My last 4/20 “Celebration”: Reflections on New York Legalization on a Bittersweet Tuesday Evening

Editor’s Note: Today’s post comes from contributing editor Bob Beach. Beach is a PhD candidate in history at the University of Albany, SUNY. 

Reefer Madness Talk Poster
Reefer Madness screening poster. Image courtesy of the author.

Two nights ago, I was in my car, headed to Utica College for a film screening and discussion. Earlier in the day, I had presented a conference paper for this past year’s cancelled American Historical Association meeting, which has been holding virtual online sessions over the past few months. I was thinking back to when Colorado passed its state referendum legalizing adult-use cannabis in 2014. At the time, I had wondered how I would celebrate if New York ever got around to legalizing marijuana. Since it was April 20, I imagined my first “legal” celebration of the so-called high holiday. I certainly didn’t imagine spending the entire day preparing for two public talks and abstaining.

I actually chuckled to myself for a bit. But then, immediately, my thoughts shifted as my phone rang and my brother informed me that the jury in the case of Derek Chauvin had come back with three guilty verdicts. When I had left the house, the jury was still in deliberations, and, so, it caught me a little off guard. Finally, some justice. But what sort of justice? Just then I pulled into the Utica College lot and checked in with Covid screener. The awareness hit me that I was about to lead a potentially whimsical screening of Reefer Madness, the absurd 1930s exploitation film, and discuss the arrival of legal weed in New York as part of the post-film discussion. I reckoned with the fact that this ridiculous film, along with all of the other absurdities in the war on drugs—even as we chuckle—has had really significant consequences that have been building for generations.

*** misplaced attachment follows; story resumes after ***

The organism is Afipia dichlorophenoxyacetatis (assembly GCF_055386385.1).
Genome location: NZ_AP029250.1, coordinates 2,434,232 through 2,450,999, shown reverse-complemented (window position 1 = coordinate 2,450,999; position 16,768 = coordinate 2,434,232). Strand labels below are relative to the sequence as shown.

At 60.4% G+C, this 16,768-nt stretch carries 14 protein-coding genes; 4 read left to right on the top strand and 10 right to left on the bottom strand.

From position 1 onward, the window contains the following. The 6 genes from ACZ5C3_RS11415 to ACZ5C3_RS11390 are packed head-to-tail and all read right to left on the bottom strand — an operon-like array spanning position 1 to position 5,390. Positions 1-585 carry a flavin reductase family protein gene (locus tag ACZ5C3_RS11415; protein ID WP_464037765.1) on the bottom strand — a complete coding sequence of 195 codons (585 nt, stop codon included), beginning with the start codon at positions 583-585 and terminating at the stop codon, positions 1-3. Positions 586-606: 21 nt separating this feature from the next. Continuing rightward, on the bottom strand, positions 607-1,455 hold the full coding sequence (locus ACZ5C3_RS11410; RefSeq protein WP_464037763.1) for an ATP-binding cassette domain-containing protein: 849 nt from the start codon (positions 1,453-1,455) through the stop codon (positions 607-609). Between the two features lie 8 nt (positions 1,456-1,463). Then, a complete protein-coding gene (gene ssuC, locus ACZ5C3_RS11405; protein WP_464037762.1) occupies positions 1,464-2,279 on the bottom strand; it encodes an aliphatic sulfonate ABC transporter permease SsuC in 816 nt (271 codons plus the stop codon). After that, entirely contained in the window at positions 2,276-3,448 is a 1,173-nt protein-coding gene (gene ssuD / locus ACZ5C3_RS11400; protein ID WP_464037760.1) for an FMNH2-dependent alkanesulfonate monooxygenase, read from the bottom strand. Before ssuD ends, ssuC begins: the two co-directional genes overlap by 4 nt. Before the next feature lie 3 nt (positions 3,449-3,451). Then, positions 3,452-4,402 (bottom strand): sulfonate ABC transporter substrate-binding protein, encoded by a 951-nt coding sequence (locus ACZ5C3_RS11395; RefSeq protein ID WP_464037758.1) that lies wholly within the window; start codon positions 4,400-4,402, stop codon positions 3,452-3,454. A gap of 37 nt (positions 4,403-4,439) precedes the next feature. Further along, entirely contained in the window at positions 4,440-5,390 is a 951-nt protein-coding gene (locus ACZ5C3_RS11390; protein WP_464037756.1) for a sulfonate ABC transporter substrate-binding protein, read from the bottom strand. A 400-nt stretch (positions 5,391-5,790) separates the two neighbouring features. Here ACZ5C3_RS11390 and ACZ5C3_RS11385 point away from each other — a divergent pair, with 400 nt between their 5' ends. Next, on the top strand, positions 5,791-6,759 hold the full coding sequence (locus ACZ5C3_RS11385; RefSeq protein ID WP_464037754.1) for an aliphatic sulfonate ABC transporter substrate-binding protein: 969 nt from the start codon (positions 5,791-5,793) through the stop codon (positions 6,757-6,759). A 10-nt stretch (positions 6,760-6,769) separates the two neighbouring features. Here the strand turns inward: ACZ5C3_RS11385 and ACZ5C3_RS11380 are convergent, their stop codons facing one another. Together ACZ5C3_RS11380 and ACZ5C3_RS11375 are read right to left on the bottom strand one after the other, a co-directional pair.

At that moment, I became certain about something I had felt for some time: legal weed has stopped being celebratory. I’ve never had to worry about my relationship with cannabis, even though I’ve had plenty of times when it could have caused serious problems. I’ve had no fewer than FOUR police interactions either while weed was in plain sight or with marijuana actively burning in my car. Yet, I have no marijuana-related infractions or arrests on my record, and I’ve never been mistreated by police. By contrast, when defending the police’s use of deadly force in the 2014 killing of Michael Brown, far too many people (including members of my own community) justified murder, in part, by highlighting Brown’s past relationship with marijuana.

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